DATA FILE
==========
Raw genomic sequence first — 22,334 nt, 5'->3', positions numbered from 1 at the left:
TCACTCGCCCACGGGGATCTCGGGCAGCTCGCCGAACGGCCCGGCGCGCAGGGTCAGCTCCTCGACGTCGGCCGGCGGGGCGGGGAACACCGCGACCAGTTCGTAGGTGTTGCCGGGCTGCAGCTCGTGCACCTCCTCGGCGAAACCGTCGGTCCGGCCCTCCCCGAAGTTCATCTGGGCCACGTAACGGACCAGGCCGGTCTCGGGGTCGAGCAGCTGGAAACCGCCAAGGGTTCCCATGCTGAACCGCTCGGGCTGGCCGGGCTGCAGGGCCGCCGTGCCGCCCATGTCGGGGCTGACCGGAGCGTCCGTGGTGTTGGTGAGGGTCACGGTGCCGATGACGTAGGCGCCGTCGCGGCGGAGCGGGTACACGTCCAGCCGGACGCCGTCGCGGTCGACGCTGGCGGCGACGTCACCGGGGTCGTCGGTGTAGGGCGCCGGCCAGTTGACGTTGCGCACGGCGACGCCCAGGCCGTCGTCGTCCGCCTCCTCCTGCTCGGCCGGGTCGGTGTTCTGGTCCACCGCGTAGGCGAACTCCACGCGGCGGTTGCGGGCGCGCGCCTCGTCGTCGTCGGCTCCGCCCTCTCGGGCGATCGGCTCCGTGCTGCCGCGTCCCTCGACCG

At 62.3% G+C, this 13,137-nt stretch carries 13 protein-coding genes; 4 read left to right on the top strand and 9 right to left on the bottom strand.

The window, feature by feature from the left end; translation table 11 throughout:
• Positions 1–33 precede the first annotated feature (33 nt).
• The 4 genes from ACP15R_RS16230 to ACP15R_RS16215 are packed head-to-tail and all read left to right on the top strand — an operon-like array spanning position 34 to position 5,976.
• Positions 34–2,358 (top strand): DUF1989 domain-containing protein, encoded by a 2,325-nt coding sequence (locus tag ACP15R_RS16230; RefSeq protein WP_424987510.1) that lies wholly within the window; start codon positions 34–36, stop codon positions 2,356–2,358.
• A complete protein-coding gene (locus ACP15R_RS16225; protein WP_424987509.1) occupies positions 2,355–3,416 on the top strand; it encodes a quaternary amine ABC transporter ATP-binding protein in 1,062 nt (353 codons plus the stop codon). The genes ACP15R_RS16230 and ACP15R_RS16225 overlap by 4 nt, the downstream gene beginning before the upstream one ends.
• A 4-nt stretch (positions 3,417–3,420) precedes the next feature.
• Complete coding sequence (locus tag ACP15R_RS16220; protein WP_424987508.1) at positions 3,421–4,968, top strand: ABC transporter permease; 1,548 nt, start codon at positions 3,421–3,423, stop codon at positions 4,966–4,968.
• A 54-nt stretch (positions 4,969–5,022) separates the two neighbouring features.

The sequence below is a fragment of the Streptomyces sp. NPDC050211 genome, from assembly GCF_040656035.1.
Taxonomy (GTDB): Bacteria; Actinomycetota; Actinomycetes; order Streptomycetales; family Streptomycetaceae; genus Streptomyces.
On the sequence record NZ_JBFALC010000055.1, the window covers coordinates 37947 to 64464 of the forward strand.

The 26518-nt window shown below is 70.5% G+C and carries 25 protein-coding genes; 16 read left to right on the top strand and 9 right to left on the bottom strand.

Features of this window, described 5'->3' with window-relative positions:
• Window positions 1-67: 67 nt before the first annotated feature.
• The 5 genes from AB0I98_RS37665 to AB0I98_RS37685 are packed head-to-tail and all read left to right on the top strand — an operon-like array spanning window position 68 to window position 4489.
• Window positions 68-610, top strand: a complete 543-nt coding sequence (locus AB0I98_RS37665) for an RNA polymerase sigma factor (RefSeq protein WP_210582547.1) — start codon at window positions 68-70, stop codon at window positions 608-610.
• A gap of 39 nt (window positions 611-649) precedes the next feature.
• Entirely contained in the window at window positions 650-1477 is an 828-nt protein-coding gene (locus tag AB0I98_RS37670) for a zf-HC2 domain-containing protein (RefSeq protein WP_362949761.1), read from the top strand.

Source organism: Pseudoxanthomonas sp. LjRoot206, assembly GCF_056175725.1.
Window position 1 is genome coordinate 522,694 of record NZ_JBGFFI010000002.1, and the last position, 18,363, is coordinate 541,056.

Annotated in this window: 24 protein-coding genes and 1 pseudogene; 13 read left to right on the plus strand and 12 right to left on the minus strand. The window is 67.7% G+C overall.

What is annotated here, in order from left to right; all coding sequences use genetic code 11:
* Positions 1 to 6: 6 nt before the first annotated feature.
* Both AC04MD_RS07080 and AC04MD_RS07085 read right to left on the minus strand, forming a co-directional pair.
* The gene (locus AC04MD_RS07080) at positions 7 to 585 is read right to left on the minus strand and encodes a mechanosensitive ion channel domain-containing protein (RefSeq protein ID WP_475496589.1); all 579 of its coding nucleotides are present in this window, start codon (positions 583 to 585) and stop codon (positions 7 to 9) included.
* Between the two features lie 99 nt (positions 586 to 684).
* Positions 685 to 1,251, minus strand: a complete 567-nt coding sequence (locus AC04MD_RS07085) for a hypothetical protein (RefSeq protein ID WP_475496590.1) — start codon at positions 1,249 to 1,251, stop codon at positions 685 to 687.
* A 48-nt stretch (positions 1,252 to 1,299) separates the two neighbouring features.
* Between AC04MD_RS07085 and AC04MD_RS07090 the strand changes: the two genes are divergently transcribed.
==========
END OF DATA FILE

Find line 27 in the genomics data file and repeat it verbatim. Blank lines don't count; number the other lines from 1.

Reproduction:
* Both AC04MD_RS07080 and AC04MD_RS07085 read right to left on the minus strand, forming a co-directional pair.